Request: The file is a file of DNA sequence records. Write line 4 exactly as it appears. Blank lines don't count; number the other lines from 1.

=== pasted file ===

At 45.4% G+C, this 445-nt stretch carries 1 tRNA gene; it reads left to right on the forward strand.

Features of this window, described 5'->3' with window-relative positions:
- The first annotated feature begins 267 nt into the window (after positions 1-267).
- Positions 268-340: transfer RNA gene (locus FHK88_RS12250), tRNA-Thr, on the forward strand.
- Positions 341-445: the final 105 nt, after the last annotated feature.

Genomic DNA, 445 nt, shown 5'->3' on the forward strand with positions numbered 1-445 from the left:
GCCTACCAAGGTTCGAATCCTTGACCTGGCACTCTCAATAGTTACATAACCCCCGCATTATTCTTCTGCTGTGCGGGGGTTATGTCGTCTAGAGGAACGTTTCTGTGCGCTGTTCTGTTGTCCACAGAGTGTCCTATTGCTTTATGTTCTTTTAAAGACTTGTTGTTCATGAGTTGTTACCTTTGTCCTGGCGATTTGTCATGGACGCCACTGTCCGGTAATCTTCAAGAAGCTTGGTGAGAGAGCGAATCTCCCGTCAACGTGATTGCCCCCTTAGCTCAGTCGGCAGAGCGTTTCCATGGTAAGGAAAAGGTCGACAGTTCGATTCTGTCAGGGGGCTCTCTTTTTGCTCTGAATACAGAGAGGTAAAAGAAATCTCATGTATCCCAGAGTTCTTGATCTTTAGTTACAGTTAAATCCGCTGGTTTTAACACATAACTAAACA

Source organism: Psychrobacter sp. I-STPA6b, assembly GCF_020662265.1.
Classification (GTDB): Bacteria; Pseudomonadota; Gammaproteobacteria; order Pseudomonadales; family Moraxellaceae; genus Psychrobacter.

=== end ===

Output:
- Positions 268-340: transfer RNA gene (locus FHK88_RS12250), tRNA-Thr, on the forward strand.